The NPR Squeeze - Audience Is Up, Revenue Is Down
One of the most perplexing things about the media business right now is that traditional measures of success don't seem to matter. Quality magazines like The Atlantic and The New Yorker have seen their circulations rise since 2000. But it hasn't necessarily translated into financial success.
Take NPR. National Public Radio has seen a huge increase in its audience since the beginning of this decade.
NPR saw a big audience increase after the terrorist attacks of Sept. 11, 2001, and has added listeners since. Its audience has grown 47 percent since 2000, according to figures from Arbitron.
NPR's Morning Edition is the second-most-listened-to radio show in America, with an audience just slightly smaller than Rush Limbaugh's. All Things Considered slides in at No. 3. In many cities in the country, the local public radio station tops the local ratings. Nationally:
More than half of NPR's daily audience comes from its two "core" news shows, Morning Edition and the evening All Things Considered. Morning Edition's average daily audience, 7.6 million, is now about 60 percent larger than the audience for Good Morning America on ABC and about one-third larger than the audience for the Today show on NBC.
There have been many attempts at explaining the surge in public radio listenership at a time when other media has been losing audience. The commercial radio audience is down, and viewership for TV news and sales of print newspapers have fallen off a cliff. But public radio has surged. The explanation that makes most sense to me is the "flight-to-quality" argument. As TV news and local newspaper coverage has dumbed down, traditional news consumers migrated to where the real news is. And NPR, in many parts of the country, provides the only serious news coverage.
So the champagne corks must be popping in NPR's Washington bunker, right? Not exactly. The new ratings are great news, sure. But this is the same NPR that is having to seriously prune its spending.
In December, NPR cut 7 percent of its news staff and eliminated two daily newsmagazine programs, Day to Day and News & Notes. Last week, NPR said its top managers, including its new chief executive, Vivian Schiller, will not be paid for the last two weeks of this year. It will also suspend retirement contributions for these managers, and it dropped some office newspaper subscriptions.
The cuts still leave NPR with a projected budget gap of $8 million this year, based on expenditures of about $160 million, according to Dana Davis Rehm, senior vice president of marketing. Rehm said more cuts are imminent but declined to specify where they will be made, pending an announcement later this spring.
NPR's traditional business model isn't working so well:
NPR faces declining funding from all its major sources: corporate underwriters that give money in exchange for on-air mentions, charitable foundations and annual dues from almost 900 member stations. Many NPR member stations have announced staff cutbacks of their own in the face of declining listener contributions and other revenue.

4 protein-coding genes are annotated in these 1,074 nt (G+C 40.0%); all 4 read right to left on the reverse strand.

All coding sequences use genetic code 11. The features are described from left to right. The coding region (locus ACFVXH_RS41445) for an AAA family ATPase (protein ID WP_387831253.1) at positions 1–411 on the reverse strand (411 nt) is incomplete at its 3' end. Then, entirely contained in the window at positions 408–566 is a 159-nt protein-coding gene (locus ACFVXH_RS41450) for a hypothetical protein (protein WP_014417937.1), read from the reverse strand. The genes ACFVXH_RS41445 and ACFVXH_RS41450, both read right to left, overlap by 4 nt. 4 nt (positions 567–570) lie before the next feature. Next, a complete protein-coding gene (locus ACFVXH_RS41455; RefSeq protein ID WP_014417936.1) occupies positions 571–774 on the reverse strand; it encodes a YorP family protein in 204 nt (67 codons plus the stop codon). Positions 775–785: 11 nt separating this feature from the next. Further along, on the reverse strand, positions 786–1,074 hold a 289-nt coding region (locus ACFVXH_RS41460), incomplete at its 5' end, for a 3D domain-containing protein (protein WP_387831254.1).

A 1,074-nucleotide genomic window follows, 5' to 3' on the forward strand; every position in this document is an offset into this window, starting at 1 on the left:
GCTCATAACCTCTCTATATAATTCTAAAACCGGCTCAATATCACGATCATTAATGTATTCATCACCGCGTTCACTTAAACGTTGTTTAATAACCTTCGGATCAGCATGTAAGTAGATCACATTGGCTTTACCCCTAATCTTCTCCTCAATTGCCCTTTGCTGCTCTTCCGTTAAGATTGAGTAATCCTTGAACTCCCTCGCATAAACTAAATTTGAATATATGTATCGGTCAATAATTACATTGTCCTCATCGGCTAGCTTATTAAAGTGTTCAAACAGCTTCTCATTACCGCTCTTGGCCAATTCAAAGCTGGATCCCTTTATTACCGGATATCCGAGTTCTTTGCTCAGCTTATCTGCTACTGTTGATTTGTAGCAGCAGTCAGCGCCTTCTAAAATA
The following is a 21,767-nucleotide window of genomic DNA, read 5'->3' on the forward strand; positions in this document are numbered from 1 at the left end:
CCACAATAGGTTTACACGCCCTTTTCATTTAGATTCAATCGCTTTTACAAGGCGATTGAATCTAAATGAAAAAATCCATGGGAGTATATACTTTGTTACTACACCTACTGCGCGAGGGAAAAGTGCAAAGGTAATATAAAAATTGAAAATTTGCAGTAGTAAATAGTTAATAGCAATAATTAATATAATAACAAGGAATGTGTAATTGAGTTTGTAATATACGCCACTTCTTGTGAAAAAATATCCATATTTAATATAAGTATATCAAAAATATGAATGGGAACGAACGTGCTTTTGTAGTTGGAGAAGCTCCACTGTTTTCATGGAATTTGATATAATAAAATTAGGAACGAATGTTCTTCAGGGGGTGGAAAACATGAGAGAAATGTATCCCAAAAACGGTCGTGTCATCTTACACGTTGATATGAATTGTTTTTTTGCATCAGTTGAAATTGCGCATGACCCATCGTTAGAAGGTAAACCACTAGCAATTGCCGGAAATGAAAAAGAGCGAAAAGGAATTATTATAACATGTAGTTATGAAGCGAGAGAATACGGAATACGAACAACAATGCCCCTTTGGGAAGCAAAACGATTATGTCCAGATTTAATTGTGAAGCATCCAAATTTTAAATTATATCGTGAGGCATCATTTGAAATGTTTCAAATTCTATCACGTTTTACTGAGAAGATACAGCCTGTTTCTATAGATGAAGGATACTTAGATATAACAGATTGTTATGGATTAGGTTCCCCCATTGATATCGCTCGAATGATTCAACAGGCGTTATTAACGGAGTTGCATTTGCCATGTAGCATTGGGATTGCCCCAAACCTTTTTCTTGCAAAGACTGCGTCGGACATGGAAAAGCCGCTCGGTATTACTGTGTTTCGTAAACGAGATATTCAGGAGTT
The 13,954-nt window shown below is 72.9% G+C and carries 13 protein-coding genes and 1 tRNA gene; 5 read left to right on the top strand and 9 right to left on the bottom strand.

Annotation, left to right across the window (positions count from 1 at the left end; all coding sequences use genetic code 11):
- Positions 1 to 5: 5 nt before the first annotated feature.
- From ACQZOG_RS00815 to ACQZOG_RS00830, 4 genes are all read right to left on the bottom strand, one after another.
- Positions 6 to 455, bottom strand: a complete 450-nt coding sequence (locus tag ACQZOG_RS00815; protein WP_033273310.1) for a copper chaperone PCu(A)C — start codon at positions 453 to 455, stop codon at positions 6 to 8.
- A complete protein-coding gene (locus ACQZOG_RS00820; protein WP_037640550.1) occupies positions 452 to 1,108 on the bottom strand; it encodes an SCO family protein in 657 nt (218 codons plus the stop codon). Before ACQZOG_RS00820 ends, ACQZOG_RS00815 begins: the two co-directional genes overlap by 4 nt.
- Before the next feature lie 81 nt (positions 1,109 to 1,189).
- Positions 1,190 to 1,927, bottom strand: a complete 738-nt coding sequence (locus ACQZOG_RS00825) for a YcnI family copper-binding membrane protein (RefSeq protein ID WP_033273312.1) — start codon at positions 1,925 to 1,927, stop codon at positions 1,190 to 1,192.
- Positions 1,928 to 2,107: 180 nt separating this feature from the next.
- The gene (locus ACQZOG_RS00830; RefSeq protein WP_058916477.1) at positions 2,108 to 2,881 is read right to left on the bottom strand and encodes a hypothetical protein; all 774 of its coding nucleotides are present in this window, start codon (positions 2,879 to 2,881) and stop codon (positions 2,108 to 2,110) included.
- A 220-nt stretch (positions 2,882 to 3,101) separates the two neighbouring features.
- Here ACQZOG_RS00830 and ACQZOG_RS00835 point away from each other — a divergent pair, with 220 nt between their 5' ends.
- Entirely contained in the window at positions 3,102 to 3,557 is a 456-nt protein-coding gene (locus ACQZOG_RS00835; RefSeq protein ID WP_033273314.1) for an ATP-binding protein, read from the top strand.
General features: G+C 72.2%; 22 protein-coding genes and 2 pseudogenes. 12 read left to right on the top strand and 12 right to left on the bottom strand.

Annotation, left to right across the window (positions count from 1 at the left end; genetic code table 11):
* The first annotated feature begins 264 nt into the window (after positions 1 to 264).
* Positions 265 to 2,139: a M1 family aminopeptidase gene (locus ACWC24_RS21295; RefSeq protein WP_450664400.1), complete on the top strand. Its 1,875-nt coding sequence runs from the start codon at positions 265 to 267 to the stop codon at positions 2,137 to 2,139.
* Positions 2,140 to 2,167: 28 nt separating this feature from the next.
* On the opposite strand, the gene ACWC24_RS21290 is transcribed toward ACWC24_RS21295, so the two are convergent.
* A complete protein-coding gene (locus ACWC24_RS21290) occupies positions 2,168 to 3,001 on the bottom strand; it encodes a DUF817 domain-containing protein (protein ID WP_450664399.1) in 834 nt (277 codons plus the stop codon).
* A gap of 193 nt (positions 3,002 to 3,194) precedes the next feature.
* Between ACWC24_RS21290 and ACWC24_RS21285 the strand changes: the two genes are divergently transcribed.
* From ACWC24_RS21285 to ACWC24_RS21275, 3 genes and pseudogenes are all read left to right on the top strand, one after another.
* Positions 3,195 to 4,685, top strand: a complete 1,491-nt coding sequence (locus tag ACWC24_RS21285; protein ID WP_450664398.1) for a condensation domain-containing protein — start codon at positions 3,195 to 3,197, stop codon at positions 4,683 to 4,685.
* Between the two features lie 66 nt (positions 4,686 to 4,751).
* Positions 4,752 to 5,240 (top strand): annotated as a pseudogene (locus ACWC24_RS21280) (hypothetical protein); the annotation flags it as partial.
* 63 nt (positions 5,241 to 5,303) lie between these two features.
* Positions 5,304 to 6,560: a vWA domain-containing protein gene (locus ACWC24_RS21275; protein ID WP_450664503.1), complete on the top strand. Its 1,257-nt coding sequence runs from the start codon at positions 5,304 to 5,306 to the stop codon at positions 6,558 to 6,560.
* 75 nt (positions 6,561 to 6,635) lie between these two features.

NPR faces increasing pressure on its business, even when the recession ends. As consumers demand content on their own terms, NPR is caught in a squeeze. NPR supplies national programing to local member stations, who in turn pay NPR membership fees. But increasingly, listeners want to get this programming directly - in podcasts or by streaming - skipping the local stations.
To keep growing its audience, NPR has to deliver its programs in ways its listeners demand. But on-demand delivery cuts out local stations, which have relied on the big national news magazine shows to get them listeners. The more NPR delivers its shows directly to the listener, the less member stations will be willing to support NPR.
Or maybe there's another way of looking at it. Perhaps on-demand delivery helps build audience for the traditional radio broadcasts. News is regarded as an immediate and perishable commodity. It could be that podcasting supports traditional radio broadcasts because it builds the habit of listening. When listening to a show on the radio isn't possible, a listener can still get his or her fix with a podcast. Someone with a habit of listening will more actively seek out a show than someone who only listens occasionaly.
In a way, this is what professional sports teams do. They want fans to buy tickets to their games. To get those fans to lay out the big bucks a few times a year, the teams have to develop relationships with their audience. So the games are available for free on TV and radio, and once you're hooked, you're more likely to buy tickets to experience the real thing. Nothing builds an audience like making yourself into a habit. Maybe on-demand delivery is helping to boost NPR's broadcast numbers.